Using nullfs, one can easily run multiple jails by reusing a base install. The FreeBSD Handbook has a page on this, but Scott Robins prefers an alternative method – “which I find far simpler”.
I have not tried it out yet, but it looks interesting.
A team of FreeBSD developers has formed the jenkins-admin team and they have set up the Jenkins Continuous Integration system inside the FreeBSD cluster, and are building several branches of FreeBSD.
More information can be read on the iXsystems blog: Jenkins and Bhyve: Continuous Integration for FreeBSD
The first PC-BSD 10.0 quarterly update has come out, and 10.0.1 is now
This update includes a number of important bugfixes, as well as newer
packages and desktops, such as KDE 4.12.2, Cinnamon 2.0 and more. For
more details and updating instructions, refer to the PC-BSD 10.0.1 release notes.
This episode has an interview with Eric Turgeon, founder of the desktop-focused GhostBSD project and a tutorial on disk concatenating in NetBSD.
This post is sponsored by our partner RootBSD, expert in BSD style web hosting : stable, secure, flexible and friendly.
FreeBSD is pleased to announce that once again we have been selected to participate in the Google Summer of Code program. This gives University students the opportunity to earn a $5,500 USD stipend in exchange for working on Open Source software over their Summer break. Students have around 12 weeks to work on their project, and will be mentored by existing FreeBSD committers. Participating organisations will earn $500 USD per student mentored.
FreeBSD’s organisation page may be found here and a list of possible project ideas may be found here. Please note that projects do not have to come from the ideas list, and indeed students are encouraged to produce their own project ideas – the majority of past projects have been thought up by the participants themselves. More details about FreeBSD’s participation in Google Summer of Code including contact details can be found here.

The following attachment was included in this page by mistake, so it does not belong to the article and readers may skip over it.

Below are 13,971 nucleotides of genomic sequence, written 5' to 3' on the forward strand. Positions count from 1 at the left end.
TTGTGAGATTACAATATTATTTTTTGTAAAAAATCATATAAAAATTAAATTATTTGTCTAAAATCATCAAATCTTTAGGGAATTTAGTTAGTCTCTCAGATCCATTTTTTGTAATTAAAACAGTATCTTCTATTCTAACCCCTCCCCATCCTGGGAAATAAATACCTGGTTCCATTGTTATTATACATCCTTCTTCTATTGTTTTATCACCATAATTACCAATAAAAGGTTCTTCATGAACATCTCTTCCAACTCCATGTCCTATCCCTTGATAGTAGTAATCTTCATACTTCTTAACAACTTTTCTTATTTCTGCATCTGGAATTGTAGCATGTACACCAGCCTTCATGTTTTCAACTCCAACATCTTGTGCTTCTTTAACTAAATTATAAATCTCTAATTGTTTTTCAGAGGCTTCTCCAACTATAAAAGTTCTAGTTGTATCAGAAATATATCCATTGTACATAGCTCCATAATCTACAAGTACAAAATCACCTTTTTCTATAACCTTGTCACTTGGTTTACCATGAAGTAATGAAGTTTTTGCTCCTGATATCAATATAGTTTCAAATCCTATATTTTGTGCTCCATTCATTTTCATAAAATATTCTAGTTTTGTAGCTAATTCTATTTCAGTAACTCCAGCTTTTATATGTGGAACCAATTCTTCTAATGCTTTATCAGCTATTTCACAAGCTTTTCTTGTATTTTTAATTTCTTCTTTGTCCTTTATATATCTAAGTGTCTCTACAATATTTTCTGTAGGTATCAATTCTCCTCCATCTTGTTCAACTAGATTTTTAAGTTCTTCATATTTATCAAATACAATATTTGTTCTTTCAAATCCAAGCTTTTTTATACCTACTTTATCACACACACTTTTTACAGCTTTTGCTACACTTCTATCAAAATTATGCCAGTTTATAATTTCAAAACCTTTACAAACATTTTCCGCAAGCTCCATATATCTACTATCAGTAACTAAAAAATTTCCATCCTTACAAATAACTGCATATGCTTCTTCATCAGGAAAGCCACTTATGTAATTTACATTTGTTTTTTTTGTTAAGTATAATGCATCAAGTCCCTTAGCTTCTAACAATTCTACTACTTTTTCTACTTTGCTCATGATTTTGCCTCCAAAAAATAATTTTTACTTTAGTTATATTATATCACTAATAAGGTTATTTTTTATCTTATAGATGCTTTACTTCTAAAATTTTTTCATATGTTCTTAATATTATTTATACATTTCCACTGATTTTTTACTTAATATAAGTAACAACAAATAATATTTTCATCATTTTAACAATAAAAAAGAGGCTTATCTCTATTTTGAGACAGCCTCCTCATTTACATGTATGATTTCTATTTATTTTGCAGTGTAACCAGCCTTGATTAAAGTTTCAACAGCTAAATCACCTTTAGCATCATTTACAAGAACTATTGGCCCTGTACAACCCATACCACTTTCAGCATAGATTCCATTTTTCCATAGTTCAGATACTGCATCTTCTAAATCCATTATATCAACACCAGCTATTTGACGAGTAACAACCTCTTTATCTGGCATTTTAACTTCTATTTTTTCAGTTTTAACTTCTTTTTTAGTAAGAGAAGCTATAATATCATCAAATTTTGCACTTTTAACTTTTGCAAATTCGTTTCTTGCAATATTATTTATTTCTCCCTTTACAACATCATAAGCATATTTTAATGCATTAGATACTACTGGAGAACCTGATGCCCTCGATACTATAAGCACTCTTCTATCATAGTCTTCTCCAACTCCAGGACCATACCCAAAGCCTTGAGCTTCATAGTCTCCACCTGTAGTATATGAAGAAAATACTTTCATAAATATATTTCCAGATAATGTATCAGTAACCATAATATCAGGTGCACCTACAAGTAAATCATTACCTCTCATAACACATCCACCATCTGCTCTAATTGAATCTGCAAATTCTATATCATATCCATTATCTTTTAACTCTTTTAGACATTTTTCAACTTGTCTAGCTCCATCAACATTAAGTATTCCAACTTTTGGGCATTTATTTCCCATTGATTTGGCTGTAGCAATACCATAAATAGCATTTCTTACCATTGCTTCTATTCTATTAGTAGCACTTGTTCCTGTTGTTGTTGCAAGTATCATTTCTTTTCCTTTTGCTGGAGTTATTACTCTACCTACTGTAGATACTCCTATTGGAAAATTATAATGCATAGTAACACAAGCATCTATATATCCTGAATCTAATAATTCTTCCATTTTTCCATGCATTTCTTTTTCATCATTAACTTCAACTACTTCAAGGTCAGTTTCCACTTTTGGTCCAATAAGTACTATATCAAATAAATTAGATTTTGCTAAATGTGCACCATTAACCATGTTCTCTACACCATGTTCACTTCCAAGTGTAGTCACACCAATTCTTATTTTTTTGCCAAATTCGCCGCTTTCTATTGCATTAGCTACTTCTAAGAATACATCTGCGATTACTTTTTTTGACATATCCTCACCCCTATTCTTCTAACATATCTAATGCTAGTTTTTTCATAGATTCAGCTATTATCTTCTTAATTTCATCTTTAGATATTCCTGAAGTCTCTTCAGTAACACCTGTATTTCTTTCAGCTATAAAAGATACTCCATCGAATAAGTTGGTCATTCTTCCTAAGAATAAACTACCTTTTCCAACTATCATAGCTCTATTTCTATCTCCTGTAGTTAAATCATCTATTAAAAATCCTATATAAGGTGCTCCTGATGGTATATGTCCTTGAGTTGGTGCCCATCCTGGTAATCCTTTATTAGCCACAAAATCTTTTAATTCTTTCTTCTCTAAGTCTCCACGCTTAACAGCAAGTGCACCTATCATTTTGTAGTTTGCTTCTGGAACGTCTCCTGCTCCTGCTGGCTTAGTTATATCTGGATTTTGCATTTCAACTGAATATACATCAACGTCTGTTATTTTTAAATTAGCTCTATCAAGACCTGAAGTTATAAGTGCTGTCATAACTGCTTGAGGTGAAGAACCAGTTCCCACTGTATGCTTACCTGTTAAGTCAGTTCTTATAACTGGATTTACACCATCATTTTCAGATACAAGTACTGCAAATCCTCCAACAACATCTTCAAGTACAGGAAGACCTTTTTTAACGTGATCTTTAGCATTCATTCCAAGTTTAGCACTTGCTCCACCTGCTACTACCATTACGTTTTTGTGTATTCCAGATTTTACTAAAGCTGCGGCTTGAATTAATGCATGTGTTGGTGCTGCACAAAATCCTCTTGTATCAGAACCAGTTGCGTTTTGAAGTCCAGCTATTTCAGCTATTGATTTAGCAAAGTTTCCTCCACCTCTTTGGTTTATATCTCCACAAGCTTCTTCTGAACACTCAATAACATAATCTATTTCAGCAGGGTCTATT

Students are also encouraged to visit the GSoC website to view more details of the program, including eligibility requirements, and a list of other participating organisations.
Source: FreeBSD Now
FreeNAS is the most popular storage OS in the world, and makes it easy for anyone to build secure, robust network attached storage (NAS) to store files and share files.
About FreeNAS: FreeNAS is a FreeBSD-based (nanobsd) and BSD licensed open source Network Attached Storage Platform developed by iXsystems, that has been optimised to support file storage and files sharing across Windows, Apple, and UNIX-like systems.
This website is looking for a new owner. Since I’m not able to dedicate enough time to maintain this website anymore, I have decided to step back and let somebody else take over and run it. I loved building up this site and keeping it up to date for the last 7 years (almost), so it’s been a hard decision to let it go.
I’ll still be around and be part of the FreeBSD community, but I need more time to work on something else FreeBSD related……
If you’re interested in taking over a 7 year old website with a steady and healthy amount of daily page views and a Google PR of 5, please get in touch to work out the details.
The goal of the presentation was to create a simple FreeNAS application to demonstrate some of the common methods used when dealing with FreeNAS development, as well as showcase some of the API.